We have a saying at work (or maybe it’s just me, at work). That saying up there – the title of the post.
“Every day’s a school day”
Now while we do work in a museum that has all sorts of UK and overseas school visits, that’s not what we (I) mean.
Every day we learn something new. Whether it’s a fix for a specific problem, something about a colleague, the place we work in or how to do our jobs better. We’re always learning something. And that’s the point in life isn’t it?
And you can always learn more from a failure than you can from a success.
So what am I going to take away from this experience?
Well… This post will be written over several days, and I’ll break it down into categories and add to them as I go.
The art of stuffing everything into a pushbike and sodding off. Handy tips I have discovered so far.
- Wheel size doesn’t matter – sure, larger wheels with thinner tires roll better on the road, but they’re also less comfortable and more prone to damage. Obviously I’m second guessing my choice of bike here, but do it on something you’re comfortable on and plan your route accordingly.
- Spread the weight – put it everywhere. Load the back tire a bit more than the front (or the steering can get weird), but try and put some weight up there as well. Just remember to keep it as low as possible. Packed right, you’ll barely even notice it (until you get to a hill).
- Lights, lock, spares, tools – this would also fit into the category below. You’re just going to need them, so take them.
- Carrier bags – most cycling luggage (or certainly all of the stuff I’ve bought, which is a mix of Topeak, Roswheel and Halfords own brand stuff) seems to let a bit of water in. Not much, but a bit. And even if you do get waterproof stuff, you’ll still be putting damp thing in them. So carrier bags.
- Weight – you don’t need to cut the handle off your toothbrush. There’s a lot to be said for being comfortable. I mean don’t carry 4 litres of water or anything silly, but be reasonable.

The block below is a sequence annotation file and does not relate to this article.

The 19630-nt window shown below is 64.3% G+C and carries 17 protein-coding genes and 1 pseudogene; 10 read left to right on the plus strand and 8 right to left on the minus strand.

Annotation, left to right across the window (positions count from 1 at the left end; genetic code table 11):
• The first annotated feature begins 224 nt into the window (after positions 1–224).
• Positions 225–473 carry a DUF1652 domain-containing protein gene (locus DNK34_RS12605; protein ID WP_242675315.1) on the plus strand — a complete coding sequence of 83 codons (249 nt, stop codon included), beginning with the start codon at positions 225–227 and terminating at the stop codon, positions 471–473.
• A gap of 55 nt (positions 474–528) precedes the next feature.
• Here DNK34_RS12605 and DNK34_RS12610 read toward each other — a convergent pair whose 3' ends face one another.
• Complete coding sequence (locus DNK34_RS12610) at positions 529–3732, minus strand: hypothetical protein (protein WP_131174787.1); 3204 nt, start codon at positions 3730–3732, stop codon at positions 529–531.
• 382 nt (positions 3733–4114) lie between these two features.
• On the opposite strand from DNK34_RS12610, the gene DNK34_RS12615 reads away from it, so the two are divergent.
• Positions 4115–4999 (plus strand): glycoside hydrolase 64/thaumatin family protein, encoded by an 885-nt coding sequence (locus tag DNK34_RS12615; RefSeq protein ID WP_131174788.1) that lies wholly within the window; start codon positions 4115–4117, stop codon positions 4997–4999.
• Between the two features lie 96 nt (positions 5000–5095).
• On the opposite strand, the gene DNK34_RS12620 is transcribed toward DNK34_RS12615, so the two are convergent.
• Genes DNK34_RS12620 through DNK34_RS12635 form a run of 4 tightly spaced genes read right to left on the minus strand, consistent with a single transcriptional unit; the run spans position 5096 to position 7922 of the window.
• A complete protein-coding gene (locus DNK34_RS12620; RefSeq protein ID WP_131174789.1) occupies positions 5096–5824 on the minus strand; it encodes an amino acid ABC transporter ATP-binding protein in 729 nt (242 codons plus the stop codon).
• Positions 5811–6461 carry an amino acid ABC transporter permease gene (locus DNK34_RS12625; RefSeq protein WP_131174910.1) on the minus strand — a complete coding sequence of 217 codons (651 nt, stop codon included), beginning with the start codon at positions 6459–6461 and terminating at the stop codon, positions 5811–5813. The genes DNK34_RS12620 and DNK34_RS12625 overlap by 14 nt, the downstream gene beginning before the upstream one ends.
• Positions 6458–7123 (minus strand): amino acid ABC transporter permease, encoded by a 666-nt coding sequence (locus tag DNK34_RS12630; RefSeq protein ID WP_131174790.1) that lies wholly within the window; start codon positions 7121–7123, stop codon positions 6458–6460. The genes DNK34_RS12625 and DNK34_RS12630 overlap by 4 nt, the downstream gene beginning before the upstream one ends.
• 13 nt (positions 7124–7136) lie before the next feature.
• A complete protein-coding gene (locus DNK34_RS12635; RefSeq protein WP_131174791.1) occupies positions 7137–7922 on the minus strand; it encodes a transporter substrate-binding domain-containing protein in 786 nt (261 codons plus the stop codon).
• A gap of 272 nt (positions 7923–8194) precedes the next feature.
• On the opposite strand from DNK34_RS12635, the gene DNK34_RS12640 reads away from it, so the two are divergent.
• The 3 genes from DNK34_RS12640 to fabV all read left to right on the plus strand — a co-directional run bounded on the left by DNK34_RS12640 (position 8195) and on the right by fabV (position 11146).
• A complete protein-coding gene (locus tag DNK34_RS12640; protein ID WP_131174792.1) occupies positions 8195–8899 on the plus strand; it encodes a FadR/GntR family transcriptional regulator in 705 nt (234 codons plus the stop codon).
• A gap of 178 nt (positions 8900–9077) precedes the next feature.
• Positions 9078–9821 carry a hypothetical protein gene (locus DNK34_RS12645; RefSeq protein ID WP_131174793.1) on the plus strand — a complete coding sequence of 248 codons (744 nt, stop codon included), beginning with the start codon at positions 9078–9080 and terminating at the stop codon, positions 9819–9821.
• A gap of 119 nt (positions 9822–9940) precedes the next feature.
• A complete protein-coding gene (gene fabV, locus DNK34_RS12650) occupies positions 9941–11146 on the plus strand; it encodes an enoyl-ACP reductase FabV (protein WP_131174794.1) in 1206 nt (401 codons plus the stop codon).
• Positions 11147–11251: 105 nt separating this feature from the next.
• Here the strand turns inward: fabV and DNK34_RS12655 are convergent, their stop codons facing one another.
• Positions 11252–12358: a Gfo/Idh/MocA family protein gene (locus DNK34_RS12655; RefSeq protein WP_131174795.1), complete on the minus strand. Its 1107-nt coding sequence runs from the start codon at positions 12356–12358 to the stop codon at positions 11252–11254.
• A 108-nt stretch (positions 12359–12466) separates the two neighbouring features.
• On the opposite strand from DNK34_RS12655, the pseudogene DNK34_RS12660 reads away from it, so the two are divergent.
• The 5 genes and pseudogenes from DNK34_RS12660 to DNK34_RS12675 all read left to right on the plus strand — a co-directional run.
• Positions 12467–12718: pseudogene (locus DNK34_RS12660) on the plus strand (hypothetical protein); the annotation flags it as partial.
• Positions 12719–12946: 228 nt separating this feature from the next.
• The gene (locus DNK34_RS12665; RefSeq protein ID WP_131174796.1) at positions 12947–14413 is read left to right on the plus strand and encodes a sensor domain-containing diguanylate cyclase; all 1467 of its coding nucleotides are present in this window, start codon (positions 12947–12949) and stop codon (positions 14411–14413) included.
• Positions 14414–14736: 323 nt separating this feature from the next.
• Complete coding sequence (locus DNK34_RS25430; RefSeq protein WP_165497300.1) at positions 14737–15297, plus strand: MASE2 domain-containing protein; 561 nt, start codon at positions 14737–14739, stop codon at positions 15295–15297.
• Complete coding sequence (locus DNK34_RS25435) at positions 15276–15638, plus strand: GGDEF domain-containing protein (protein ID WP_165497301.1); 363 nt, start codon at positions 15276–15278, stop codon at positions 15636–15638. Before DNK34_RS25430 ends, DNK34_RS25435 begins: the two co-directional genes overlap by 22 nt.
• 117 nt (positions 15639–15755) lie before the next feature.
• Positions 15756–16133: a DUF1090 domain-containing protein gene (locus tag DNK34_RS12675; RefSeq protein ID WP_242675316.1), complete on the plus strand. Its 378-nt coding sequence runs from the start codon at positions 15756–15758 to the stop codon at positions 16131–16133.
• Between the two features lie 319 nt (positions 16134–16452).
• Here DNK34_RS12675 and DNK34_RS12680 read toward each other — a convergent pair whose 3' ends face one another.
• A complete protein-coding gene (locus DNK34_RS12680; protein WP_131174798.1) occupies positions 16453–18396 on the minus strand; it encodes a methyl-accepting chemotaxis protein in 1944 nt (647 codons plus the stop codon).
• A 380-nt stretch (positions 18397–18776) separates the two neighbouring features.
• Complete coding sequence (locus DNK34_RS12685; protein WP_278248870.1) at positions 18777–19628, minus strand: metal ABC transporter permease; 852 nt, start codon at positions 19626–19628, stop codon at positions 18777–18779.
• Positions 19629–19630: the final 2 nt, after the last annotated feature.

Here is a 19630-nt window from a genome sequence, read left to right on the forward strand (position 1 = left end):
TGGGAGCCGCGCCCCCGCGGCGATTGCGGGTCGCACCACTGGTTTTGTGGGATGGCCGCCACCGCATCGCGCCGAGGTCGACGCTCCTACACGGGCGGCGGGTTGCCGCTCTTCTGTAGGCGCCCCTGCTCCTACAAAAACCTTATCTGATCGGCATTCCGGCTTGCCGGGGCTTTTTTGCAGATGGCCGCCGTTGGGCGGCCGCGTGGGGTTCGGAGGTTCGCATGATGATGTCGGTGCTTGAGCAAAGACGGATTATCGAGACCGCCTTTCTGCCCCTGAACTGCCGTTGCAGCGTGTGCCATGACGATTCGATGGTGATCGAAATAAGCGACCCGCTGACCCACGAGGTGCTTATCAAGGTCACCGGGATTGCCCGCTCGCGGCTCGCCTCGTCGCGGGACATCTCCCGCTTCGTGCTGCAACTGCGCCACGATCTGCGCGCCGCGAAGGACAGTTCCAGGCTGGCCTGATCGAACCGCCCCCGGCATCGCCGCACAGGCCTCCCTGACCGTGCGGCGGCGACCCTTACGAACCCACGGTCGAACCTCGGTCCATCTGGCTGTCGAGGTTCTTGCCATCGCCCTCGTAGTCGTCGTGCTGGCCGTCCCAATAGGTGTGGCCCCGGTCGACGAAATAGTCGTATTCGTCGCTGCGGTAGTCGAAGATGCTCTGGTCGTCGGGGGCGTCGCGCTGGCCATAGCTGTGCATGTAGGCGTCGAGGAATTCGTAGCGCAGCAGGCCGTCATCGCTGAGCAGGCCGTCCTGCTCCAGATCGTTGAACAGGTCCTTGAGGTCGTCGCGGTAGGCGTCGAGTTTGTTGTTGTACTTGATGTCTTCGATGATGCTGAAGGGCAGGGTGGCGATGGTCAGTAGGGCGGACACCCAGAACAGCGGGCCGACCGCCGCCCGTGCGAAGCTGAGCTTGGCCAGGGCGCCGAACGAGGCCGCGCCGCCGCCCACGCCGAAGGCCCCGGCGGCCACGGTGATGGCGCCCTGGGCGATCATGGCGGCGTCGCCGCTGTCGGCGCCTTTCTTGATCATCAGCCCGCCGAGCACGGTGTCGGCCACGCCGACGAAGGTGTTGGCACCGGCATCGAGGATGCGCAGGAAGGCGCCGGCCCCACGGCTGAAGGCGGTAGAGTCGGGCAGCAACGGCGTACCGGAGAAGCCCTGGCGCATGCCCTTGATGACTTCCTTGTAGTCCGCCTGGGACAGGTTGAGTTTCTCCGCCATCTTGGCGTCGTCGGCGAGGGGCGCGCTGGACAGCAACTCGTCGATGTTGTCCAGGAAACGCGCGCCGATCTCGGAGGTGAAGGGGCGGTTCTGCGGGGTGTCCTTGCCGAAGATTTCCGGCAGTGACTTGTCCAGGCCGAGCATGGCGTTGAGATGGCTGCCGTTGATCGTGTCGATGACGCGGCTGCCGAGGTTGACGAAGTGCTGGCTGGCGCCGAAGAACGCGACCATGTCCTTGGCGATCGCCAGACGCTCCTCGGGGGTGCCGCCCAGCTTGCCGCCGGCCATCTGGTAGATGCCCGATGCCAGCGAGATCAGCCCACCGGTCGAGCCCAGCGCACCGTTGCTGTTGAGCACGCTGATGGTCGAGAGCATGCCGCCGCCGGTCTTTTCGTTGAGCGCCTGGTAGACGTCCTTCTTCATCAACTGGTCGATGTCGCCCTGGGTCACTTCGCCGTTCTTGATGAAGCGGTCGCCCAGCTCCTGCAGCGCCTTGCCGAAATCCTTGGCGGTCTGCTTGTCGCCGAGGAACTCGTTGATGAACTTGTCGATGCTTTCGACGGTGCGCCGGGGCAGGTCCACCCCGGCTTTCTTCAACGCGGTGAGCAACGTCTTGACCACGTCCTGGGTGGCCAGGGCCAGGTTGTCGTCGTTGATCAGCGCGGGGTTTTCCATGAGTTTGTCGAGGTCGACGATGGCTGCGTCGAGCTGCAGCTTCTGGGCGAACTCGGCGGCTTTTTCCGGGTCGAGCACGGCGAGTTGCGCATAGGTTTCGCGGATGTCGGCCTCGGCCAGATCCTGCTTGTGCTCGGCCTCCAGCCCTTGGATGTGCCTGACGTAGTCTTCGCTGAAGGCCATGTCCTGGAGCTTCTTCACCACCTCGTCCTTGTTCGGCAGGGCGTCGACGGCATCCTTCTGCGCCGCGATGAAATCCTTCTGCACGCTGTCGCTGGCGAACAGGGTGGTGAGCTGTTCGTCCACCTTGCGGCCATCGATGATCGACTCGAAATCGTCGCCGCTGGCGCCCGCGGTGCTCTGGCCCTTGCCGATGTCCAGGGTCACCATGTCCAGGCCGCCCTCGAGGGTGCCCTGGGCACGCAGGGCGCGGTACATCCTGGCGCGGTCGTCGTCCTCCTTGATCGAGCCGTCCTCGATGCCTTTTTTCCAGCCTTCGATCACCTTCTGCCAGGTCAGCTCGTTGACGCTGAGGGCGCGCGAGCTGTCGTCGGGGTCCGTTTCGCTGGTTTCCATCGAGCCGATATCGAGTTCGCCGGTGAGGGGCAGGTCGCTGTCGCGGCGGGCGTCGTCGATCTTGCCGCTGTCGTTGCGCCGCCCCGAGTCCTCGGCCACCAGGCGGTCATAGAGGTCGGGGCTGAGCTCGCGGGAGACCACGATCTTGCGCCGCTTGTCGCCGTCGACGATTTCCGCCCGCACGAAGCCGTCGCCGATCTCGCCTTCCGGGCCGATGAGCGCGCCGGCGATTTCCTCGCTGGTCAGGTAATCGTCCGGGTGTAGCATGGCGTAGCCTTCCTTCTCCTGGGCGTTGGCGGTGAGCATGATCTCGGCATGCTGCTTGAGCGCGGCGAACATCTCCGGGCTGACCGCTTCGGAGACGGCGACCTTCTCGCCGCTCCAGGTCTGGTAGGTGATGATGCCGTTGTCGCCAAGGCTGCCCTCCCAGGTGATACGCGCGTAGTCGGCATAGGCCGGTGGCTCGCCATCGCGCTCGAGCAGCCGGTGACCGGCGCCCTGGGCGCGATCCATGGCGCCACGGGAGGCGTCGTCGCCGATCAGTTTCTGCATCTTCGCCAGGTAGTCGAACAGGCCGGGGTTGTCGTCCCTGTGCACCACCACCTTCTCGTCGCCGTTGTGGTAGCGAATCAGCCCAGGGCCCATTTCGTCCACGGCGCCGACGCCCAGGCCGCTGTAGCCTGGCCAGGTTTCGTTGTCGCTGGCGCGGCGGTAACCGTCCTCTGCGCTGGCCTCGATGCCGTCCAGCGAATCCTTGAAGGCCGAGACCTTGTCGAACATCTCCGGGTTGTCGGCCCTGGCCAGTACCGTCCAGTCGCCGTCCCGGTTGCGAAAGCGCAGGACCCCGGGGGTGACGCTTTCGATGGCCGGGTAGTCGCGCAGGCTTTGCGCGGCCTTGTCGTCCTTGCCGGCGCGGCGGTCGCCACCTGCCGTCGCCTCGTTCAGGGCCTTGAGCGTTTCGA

- The Hitchhiker’s Guide to the Galaxy – they were right. Bring a towel. The micro ones are pretty good, dry out quickly and are useful in all sorts of ways, particularly for drying out the condensation on the inside of a tent.
We’re talking more than 100km here, although I guess some of the same will apply to shorter rides.
- Plan your route. If you don’t like hills, be prepared to do more distance to make up for it and vice versa.
- Give yourself time. Plenty of it. Firstly because shit just happens and you’ll have to deal with it, but secondly because what’s the point in getting out there if you don’t have time to see and experience any of it?
- Look after your body – eat right, drink right, rest right. Make adjustments if you need to, whether they’re to route, itinerary or set up.
- Look after your bike – clean it, maintain it, investigate odd noises.
- It’s harder alone (no giggling at the back!) – it just is. Support is important, so is company. And it makes me talk to myself…
Trips like this give you time to think…
- It’s nice getting out there and doing stuff, but it’s nicer with people you care about or who’s company you enjoy.
- Be adaptive – like I said further up, shit just happens and you have to make the most of it. It took me a couple of days, but I’m now feeling better about things. Although the JOGLE hasn’t worked out, there’s no reason to not enjoy what happens now.
- Critics – you will always be your own harshest critic. Unless you’re some sort of narcissistic bastard, in which case probably not.
So there you go.
I will plan something else, but I’ll see a doctor first about my back and then I’ll bear in mind everything I’ve learned on this trip. It’s turned into a very nice (if a little rushed) drive around the British Isles.